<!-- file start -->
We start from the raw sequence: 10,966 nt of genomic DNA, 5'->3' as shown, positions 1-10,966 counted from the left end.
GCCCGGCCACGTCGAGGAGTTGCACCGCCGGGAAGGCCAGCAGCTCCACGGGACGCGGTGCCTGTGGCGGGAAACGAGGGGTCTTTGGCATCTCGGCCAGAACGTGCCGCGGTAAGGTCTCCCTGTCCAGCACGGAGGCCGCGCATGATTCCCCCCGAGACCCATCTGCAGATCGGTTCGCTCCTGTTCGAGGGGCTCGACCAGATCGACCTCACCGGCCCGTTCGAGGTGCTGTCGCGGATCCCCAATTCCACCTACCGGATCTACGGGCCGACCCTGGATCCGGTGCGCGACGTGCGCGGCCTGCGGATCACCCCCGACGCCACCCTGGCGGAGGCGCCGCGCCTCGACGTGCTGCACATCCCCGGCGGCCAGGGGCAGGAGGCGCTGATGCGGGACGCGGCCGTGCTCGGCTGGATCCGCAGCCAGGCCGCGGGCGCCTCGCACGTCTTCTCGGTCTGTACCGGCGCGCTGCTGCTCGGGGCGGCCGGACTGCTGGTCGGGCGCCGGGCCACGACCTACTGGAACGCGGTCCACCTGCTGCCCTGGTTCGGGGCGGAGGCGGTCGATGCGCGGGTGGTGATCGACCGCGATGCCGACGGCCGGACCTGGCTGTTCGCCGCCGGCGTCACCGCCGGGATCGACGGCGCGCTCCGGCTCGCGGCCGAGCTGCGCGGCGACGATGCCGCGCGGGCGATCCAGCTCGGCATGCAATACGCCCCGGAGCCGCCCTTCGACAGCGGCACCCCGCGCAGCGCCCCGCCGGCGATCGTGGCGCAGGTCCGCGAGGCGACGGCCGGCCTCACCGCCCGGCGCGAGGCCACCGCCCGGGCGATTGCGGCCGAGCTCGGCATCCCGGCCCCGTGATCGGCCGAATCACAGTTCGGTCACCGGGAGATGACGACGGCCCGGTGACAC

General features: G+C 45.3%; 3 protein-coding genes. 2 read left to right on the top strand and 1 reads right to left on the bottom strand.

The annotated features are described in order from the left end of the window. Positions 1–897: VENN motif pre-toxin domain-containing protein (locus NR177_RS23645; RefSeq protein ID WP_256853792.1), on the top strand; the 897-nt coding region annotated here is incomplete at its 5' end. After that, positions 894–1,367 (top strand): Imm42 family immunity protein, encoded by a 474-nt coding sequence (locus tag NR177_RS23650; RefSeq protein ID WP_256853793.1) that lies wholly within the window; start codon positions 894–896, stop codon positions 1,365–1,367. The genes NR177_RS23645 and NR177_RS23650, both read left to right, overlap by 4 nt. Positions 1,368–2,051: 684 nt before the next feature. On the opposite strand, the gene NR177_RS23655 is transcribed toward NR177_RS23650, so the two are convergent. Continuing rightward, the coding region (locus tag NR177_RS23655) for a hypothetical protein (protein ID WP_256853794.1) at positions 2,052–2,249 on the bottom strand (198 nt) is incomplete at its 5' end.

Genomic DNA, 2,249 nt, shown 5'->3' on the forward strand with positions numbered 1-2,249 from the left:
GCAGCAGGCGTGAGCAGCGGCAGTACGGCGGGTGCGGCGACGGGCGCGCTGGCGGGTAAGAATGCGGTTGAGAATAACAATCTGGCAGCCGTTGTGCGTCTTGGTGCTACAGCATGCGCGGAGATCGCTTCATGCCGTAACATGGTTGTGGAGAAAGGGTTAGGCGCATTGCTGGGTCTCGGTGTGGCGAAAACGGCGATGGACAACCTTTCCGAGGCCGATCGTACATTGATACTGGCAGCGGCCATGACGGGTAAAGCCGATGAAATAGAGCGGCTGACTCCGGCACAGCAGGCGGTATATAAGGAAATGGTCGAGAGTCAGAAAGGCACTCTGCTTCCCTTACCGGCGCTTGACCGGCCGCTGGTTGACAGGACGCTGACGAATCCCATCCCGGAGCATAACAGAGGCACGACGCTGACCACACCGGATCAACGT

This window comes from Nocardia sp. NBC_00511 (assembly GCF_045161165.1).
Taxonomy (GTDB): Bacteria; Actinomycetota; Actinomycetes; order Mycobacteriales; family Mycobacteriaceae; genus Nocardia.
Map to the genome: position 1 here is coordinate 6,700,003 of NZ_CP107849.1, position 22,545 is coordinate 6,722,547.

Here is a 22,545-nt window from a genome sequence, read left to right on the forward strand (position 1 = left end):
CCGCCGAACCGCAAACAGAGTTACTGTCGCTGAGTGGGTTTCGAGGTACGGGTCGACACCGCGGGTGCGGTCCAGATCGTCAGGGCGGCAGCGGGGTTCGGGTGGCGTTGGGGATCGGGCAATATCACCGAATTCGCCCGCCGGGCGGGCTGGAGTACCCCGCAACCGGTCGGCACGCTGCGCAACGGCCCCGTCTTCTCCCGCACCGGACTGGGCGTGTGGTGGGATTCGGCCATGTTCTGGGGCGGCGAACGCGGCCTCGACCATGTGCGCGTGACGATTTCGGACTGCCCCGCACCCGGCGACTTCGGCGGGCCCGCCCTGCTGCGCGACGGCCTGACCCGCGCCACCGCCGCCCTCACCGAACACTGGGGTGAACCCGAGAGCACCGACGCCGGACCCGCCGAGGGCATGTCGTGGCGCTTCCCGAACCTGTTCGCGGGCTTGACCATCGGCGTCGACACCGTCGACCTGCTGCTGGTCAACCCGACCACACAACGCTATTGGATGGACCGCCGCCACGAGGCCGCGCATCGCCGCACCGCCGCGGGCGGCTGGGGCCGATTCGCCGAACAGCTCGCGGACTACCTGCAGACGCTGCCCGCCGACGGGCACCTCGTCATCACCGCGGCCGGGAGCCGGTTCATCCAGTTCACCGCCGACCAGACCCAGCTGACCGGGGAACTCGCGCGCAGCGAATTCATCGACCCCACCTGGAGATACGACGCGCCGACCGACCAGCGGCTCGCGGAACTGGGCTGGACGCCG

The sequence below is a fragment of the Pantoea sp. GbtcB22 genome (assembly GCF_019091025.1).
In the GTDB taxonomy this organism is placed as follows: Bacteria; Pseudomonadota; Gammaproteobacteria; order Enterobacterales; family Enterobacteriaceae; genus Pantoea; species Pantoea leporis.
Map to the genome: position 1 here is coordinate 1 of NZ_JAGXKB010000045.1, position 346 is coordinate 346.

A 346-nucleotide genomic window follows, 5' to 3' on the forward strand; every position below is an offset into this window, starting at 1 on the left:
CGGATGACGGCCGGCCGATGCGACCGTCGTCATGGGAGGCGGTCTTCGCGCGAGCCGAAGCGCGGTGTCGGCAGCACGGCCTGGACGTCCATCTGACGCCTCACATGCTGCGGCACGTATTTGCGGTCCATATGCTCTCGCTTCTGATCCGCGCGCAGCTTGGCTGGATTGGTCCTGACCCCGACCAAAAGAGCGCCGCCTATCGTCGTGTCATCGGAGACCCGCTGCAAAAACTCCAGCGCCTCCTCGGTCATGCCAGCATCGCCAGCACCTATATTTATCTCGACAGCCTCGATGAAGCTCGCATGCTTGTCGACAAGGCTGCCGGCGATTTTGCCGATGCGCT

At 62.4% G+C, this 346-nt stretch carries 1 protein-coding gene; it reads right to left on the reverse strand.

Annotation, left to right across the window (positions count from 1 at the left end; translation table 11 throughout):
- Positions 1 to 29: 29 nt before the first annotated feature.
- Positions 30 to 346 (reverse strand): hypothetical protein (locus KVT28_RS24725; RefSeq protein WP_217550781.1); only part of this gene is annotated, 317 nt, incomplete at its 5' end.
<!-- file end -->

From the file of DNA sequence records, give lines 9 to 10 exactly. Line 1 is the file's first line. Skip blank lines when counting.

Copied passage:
Map to the genome: position 1 here is coordinate 6,700,003 of NZ_CP107849.1, position 22,545 is coordinate 6,722,547.

Here is a 22,545-nt window from a genome sequence, read left to right on the forward strand (position 1 = left end):